Thursday, October 27, 2011

Frog in Your Throat

Frog in Your Throat was a popular brand of throat lozenges at the turn of the century.  They printed a number of cards like this one around 1905 that generally featured a lovely lady in the foreground and a leering frog in the background. The lozenges contained licorice, coltsfoot, wild cherry bark, horehound, cubeb, capsicum, menthol, potassium bitartrate, peppermint, sugar, and other aromatics. Here's a link to a website that shows a nice collection of Frog in Your Throat ephemera.

The back of the card is nice too. It's labeled as a Private Mailing Card instead of a postcard. Prior to the congressional act in 1898, the US Government had a monopoly on printing postcards. After 1898, private mailing cards were allowed, but until 1907 only the address and no message was allowed on the back of the card. That means that a lot of these cards are mysterious; unless the sender wrote on the picture side, there's little indication of who sent it.

While we don't know who sent the card, we do know that it was sent to Miss Prudence Davis of Portland, Maine. A short search revealed that Prudence Augusta Davis (of the same address) studied at Smith College and married Melville H. Marston on Thursday, November 6, 1913.


  1. Wonder why they took the trouble of embossing the card with the words "The Daily Postcard"
    Love that girl's attire.

  2. How very mysterious. I do rather like the leering frog though.

  3. I guess you had to be good at recognising the handwriting back then. A lovely card, I haven't seen those before.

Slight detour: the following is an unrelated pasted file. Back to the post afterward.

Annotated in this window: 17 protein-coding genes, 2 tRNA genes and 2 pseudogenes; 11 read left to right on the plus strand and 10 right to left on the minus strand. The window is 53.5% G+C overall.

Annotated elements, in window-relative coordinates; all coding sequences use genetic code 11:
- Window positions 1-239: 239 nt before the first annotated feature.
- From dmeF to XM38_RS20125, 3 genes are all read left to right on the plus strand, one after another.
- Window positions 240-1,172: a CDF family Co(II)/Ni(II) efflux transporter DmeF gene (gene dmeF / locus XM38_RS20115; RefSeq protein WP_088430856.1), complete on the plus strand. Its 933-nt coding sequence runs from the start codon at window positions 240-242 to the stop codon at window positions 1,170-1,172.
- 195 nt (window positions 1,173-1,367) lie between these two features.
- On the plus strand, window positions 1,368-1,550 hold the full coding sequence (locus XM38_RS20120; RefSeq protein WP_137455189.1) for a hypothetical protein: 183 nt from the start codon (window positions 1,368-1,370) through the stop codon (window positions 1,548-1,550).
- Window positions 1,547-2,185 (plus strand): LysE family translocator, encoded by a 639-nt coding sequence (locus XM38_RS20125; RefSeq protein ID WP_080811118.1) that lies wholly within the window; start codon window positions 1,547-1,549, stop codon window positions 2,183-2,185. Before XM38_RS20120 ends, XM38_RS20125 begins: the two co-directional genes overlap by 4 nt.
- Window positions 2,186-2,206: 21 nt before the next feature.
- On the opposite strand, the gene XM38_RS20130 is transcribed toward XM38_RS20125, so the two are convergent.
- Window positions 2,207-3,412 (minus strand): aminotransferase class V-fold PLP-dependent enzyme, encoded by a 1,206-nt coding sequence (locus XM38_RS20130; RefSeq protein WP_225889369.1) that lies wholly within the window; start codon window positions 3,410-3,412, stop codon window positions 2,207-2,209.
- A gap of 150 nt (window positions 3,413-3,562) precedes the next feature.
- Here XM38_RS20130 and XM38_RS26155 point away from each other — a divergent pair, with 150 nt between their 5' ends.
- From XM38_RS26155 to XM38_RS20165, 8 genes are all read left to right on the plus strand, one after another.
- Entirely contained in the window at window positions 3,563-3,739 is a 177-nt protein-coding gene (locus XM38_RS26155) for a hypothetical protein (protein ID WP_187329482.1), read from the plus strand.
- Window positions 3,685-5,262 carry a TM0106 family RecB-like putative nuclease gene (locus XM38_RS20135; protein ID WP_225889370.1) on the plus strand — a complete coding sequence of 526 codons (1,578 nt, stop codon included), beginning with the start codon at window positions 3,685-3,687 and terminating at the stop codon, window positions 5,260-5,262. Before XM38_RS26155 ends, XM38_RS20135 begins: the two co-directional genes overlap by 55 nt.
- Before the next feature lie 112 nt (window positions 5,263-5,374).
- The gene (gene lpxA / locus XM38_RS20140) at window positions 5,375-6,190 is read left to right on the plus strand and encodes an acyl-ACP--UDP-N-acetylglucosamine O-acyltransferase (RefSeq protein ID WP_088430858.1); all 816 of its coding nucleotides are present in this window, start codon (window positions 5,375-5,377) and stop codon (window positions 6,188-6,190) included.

4. Was this an advertising postcard, then? And if so, do you suppose this was part of a mass mailing? Imagine mass mailings in 1905, each address handwritten legibly enough to reach its intended recipient.

    This is a beautiful card on both sides. I love the font on the back and the little extra decorations. We don't see things like that very often these days. I always appreciate a date when there are people in old clothing: it helps verify styles and date other postcards, photos, etc.

  5. Nancy,
    I suspect that drugstores may have given the blank cards out for free and that they were actually sent by individuals.

  6. I had an uncle who always used that phrase when he was hoarse, "I have a frog in my throat," and I thought he made it up! Thanks for enlightening me!

  7. Oh this card is priceless! I've seen and actually bought a few of these private mailing cards ...funny thing many of them are blank on the other side...I really enjoy when they put such fun things on them like yours!



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